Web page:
Cannabis Tax Revenue Has Reached Half A Billion Dollars In Colorado

A Denver-based consulting firm known as VS Strategies released a report that the tax revenue contributions of cannabis legalization in Colorado have reached the half-a-billion-dollars milestone. This not only includes the tax funds generated by sales tax on cannabis and infused products within the state, but also fees that have been paid by companies in the industry as well, over the course of the past three years.

The report puts the numerical amount at $506,143,635 of tax revenue generated between 2014 and mid-2017. VS Strategies calculated this number based on figures made available by the Colorado Department of Revenue.

This is literally millions more than experts initially anticipated in 2012, when Colorado voters made their voices heard in favor of an adult-use cannabis market. Analysts projected at that time that the state would bring in anywhere from $5 million to $22 million in taxes from cannabis sales.

In a display to illustrate the enormity of the real-life figures, VS Strategies presented Colorado State Rep. Jonathan Singer with an oversized check for a half a billion dollars.

Now this is an impressive number, and that cannot be stated enough. But how does Colorado plan to use this money? The report delves into that, too. Amendment 64, the measure that passed resulting in cannabis legalization throughout the state, requires that most of this money go into the public education system. $40 million is allocated specifically for the construction of new schools.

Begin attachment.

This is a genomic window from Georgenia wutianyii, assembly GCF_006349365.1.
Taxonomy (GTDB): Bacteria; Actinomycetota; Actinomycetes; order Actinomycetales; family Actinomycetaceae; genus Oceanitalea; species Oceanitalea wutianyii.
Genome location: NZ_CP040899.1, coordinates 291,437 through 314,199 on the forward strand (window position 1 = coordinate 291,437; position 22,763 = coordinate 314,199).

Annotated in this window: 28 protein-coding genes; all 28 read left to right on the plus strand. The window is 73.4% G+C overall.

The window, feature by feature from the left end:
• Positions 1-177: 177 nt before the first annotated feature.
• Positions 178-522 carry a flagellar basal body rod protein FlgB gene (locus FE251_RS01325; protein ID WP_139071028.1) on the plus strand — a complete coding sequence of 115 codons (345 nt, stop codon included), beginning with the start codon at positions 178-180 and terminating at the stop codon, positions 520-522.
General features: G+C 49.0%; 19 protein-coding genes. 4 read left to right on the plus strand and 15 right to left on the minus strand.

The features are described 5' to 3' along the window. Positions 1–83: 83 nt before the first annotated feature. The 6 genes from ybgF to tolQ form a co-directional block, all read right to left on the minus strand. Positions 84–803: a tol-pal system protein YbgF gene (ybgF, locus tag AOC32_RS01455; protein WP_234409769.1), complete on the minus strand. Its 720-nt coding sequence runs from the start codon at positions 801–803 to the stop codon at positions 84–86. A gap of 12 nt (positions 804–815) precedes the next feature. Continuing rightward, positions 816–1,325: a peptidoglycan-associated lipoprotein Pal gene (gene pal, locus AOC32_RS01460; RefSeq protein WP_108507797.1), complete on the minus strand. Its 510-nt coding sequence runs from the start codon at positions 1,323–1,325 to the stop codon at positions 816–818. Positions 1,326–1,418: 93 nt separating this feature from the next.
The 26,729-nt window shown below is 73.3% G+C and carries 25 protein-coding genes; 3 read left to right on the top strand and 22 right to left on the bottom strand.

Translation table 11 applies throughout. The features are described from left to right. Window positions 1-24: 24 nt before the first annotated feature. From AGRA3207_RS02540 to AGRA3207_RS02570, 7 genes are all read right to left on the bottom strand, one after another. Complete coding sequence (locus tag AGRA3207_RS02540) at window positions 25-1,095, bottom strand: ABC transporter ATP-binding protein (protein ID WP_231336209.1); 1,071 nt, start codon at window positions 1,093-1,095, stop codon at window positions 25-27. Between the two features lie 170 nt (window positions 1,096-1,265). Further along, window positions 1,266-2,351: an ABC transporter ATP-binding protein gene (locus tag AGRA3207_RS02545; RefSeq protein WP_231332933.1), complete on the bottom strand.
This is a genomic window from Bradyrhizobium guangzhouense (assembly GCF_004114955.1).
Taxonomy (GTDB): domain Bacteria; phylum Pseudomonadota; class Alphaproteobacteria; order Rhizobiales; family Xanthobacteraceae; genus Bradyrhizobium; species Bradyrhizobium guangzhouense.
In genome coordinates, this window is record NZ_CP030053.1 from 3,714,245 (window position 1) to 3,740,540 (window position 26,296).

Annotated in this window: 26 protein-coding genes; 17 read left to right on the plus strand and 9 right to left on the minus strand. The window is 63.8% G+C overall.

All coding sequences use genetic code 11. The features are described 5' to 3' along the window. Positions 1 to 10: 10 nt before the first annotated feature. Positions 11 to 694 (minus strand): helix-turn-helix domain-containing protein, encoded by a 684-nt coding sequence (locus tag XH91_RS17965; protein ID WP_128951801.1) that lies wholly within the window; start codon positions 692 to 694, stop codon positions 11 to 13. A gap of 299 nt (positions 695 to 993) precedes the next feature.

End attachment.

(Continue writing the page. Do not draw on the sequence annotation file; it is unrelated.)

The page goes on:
The remainder of the state’s tax revenue from cannabis will be going to:

  • Health care and health education
  • Law enforcement
  • Substance abuse prevention and treatment programs

Local governments are using their share of the funds in a variety of ways. For instance, Pueblo County has issued a first of its kind scholarship program that helps high school graduates to pay for their higher education. The city of Edgewater is using their money to update infrastructure that badly needs it. However, some areas such as Colorado Springs have chosen to ban cannabis sales, thus causing them to miss out on the substantial tax revenue that cannabis sales generate.

Mason Tvert, a leading advocate for Amendment 64 and now an employee of VS Strategies, had the following to say regarding how hugely positive cannabis sales have been to the state-at least in economic terms:

“Marijuana tax money has been used to improve a wide range of programs and services. It is funding everything from school construction to substance abuse treatment to fighting homelessness. While it might not fix every school or help every person who needs it, it is having a significant and positive impact on our community.”

Photo by Franck BLAIS


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